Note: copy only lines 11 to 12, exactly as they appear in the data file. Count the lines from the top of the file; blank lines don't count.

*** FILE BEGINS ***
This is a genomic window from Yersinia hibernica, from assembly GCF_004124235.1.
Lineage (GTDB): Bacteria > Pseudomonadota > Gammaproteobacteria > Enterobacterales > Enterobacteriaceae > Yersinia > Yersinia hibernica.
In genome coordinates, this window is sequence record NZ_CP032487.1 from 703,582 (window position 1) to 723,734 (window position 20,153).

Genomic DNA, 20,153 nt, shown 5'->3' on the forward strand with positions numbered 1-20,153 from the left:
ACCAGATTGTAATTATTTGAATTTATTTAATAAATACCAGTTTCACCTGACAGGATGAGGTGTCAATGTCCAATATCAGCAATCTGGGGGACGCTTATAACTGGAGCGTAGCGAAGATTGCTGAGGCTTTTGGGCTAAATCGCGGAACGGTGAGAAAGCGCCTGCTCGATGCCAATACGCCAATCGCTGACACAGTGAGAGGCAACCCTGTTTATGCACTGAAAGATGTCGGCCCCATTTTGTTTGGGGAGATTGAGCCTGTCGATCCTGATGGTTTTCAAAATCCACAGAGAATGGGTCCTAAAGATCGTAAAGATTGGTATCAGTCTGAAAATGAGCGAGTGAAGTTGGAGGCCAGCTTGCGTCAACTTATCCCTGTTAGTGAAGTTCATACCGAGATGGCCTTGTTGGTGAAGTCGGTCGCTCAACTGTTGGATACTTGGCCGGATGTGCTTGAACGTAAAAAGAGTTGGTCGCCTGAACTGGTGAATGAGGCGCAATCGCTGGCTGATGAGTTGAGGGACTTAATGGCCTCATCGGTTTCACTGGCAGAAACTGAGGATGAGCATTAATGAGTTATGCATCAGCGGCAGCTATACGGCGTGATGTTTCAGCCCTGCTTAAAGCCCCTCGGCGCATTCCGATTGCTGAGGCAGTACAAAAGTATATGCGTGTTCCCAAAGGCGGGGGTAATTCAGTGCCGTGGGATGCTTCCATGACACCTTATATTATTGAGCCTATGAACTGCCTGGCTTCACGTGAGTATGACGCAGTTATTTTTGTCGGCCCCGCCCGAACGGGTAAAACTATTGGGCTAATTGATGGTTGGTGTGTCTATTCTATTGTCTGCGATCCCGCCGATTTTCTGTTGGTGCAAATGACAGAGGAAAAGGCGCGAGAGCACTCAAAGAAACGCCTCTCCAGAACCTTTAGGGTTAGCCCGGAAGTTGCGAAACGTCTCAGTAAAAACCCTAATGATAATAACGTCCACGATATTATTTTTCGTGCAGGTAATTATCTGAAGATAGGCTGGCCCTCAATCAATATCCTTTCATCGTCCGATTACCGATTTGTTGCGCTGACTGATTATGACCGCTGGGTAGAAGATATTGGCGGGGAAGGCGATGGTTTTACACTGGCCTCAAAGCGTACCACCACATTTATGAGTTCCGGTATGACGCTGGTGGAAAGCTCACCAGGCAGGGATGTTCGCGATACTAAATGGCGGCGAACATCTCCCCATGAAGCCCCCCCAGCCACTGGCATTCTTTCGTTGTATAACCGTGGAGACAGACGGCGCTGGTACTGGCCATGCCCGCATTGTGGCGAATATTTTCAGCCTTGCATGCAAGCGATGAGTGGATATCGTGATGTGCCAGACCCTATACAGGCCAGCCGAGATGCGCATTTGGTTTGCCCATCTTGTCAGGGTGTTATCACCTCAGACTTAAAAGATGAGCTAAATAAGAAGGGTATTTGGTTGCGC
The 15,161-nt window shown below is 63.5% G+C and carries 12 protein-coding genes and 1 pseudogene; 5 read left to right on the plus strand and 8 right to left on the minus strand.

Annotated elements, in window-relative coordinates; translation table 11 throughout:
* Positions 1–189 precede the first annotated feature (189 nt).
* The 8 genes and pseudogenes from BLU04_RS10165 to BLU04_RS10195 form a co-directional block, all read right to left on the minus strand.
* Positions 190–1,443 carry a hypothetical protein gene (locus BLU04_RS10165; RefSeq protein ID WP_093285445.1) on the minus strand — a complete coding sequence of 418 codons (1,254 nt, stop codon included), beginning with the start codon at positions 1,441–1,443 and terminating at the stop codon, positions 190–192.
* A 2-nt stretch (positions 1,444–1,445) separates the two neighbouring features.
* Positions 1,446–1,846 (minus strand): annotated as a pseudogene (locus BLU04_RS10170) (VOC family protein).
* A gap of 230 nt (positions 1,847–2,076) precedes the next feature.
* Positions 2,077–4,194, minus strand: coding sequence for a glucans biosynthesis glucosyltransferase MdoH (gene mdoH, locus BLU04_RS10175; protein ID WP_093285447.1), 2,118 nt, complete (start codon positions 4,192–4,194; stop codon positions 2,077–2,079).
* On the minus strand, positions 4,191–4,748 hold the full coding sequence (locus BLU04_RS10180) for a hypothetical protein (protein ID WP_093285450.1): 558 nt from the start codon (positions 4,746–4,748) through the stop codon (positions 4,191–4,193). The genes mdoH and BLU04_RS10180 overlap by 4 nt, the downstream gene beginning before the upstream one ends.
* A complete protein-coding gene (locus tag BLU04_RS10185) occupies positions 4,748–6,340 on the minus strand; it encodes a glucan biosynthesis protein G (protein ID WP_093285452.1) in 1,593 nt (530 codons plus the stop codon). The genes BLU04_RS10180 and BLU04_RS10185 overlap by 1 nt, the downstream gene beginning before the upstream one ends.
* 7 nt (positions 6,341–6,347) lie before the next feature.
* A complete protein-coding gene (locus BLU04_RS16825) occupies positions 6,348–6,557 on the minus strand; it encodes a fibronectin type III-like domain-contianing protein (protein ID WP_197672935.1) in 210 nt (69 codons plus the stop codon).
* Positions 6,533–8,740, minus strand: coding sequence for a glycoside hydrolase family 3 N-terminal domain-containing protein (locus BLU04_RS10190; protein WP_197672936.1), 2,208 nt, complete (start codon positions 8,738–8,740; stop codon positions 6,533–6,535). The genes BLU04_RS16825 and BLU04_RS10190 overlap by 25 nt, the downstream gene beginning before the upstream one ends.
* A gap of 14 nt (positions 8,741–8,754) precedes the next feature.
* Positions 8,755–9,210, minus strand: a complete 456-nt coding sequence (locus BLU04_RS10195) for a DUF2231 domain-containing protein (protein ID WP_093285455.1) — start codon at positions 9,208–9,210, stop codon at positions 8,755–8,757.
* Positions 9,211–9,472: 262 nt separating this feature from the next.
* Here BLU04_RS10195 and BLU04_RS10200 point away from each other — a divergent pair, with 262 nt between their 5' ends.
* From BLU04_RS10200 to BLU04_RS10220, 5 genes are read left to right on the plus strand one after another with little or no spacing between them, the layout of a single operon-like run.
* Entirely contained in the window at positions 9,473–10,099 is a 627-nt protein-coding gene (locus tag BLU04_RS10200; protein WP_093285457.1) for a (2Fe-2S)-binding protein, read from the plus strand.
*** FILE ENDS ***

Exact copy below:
* A 2-nt stretch (positions 1,444–1,445) separates the two neighbouring features.
* Positions 1,446–1,846 (minus strand): annotated as a pseudogene (locus BLU04_RS10170) (VOC family protein).